Video Review: Leona Lewis “Run”

In the mountains of South Africa, Leona Lewis surveys the lifeless area. No animals. No tourists. The overcast indigo sky forewarns of a dangerous storm. She walks on the path, smoke rising behind her.

In the forest, she lifts the ends of her gown. In the distance, she sees a pure white light and a silhouette version of herself running. As she touches the bark of a tree, a copper haze hangs over her. The ground starts to shake.

Mid-afternoon, the sun peers through the limbs of the tree. Lewis raises her hands over her head.

At midnight, the following evening, she stands at the cliff and closes her eyes.

Rating: 1/5

Leona Lewis lets go of her fears at the cliff. In order to escape, she must jump. She has to believe she is capable. Last night, as wandered in the mystical forest, she watched  a version of herself run, loose and peaceful. It was an old version of herself from about ten years ago: the one who saw a future and possibilities for herself. Options were everywhere.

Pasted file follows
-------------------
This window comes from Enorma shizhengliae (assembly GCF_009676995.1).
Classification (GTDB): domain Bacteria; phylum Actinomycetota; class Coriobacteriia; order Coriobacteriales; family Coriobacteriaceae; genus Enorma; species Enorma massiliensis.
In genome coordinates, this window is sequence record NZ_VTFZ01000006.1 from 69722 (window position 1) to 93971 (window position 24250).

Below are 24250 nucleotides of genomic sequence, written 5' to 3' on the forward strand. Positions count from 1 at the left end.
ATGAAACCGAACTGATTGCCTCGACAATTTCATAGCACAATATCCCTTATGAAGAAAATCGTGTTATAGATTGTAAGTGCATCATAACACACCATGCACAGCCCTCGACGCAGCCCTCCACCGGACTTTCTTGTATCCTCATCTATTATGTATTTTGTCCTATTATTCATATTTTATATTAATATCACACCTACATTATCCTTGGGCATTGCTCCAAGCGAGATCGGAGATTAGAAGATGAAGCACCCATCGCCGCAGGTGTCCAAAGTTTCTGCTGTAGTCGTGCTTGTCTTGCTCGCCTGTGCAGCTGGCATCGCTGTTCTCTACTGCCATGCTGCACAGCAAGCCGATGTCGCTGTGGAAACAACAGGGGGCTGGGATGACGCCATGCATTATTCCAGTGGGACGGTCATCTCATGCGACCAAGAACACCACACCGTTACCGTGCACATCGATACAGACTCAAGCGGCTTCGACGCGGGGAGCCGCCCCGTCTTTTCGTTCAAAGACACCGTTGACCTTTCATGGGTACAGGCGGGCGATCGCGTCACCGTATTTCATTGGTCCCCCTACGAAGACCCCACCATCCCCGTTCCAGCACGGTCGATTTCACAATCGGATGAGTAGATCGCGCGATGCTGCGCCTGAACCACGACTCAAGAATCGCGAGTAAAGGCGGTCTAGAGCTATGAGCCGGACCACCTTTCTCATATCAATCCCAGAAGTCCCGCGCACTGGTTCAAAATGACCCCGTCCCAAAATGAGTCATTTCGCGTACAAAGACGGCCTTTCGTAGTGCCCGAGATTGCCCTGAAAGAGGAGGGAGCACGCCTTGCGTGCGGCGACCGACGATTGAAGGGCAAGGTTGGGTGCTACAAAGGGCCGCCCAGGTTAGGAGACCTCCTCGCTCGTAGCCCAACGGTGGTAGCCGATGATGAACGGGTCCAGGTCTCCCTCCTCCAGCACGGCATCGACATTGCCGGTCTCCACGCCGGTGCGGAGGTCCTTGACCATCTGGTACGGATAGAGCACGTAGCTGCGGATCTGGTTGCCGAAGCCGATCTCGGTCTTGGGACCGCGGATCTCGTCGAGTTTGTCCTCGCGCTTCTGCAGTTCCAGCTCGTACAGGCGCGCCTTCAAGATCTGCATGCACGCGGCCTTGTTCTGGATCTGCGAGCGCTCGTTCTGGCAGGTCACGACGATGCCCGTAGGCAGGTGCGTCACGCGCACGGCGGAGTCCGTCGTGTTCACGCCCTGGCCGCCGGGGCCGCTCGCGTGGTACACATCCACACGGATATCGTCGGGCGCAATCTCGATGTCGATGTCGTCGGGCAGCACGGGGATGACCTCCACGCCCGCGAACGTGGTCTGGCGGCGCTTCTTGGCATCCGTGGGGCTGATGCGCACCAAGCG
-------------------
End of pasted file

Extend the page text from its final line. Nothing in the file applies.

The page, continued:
A couple of failures shook her confidence and she stayed close on the path, cautious what it may beyond it. Although she craned her neck to see as much as she could, she couldn’t cross into the field. Something could bite her foot. She could get a rash. Someone could attack her.

However, one wrong turn caused her to become lost. She had no choice but to enter the field to find her way back. With an impending storm, she knows she has to make her choice or be left there forever. Taking the steps towards the cliff was a tough decision. She slept in the forest, waiting for another answer. But there was none.

At the cliff, she closes her eyes, thinking of where she would like to land. She could drop into New York City or a village in China. She puts her foot forward, dreaming the way down.

Director: Jake Nava Year: 2008

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Pam Avoledo Administrator
Pam Avoledo spends her time binge-watching classic teen dramas and stands firm in her pro-Leyton stance. She also received her journalism degree in 2006 from Oakland University. Her poetry has been published in the White Wall Review and 45 Magazine.

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